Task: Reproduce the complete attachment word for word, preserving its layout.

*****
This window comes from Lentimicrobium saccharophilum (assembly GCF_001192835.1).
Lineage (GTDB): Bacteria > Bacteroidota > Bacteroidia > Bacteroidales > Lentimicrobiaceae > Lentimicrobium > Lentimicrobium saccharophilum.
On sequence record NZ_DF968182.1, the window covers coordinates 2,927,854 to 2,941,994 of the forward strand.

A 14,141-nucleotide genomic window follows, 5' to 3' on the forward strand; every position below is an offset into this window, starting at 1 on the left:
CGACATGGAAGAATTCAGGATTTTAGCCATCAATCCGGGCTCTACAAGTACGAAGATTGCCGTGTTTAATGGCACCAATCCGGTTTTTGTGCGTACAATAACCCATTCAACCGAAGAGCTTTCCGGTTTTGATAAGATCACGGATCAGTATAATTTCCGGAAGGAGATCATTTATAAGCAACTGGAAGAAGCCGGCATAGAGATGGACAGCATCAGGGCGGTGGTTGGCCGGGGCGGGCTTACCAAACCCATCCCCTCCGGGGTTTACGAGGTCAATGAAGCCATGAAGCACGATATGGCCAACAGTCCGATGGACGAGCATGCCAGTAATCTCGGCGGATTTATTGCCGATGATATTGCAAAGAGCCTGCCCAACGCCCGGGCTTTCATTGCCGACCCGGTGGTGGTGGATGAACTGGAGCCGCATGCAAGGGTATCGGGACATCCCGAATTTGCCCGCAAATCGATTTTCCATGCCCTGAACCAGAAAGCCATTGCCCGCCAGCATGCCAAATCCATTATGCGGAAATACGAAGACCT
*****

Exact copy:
This window comes from Lentimicrobium saccharophilum (assembly GCF_001192835.1).
Lineage (GTDB): Bacteria > Bacteroidota > Bacteroidia > Bacteroidales > Lentimicrobiaceae > Lentimicrobium > Lentimicrobium saccharophilum.
On sequence record NZ_DF968182.1, the window covers coordinates 2,927,854 to 2,941,994 of the forward strand.

A 14,141-nucleotide genomic window follows, 5' to 3' on the forward strand; every position below is an offset into this window, starting at 1 on the left:
CGACATGGAAGAATTCAGGATTTTAGCCATCAATCCGGGCTCTACAAGTACGAAGATTGCCGTGTTTAATGGCACCAATCCGGTTTTTGTGCGTACAATAACCCATTCAACCGAAGAGCTTTCCGGTTTTGATAAGATCACGGATCAGTATAATTTCCGGAAGGAGATCATTTATAAGCAACTGGAAGAAGCCGGCATAGAGATGGACAGCATCAGGGCGGTGGTTGGCCGGGGCGGGCTTACCAAACCCATCCCCTCCGGGGTTTACGAGGTCAATGAAGCCATGAAGCACGATATGGCCAACAGTCCGATGGACGAGCATGCCAGTAATCTCGGCGGATTTATTGCCGATGATATTGCAAAGAGCCTGCCCAACGCCCGGGCTTTCATTGCCGACCCGGTGGTGGTGGATGAACTGGAGCCGCATGCAAGGGTATCGGGACATCCCGAATTTGCCCGCAAATCGATTTTCCATGCCCTGAACCAGAAAGCCATTGCCCGCCAGCATGCCAAATCCATTATGCGGAAATACGAAGACCT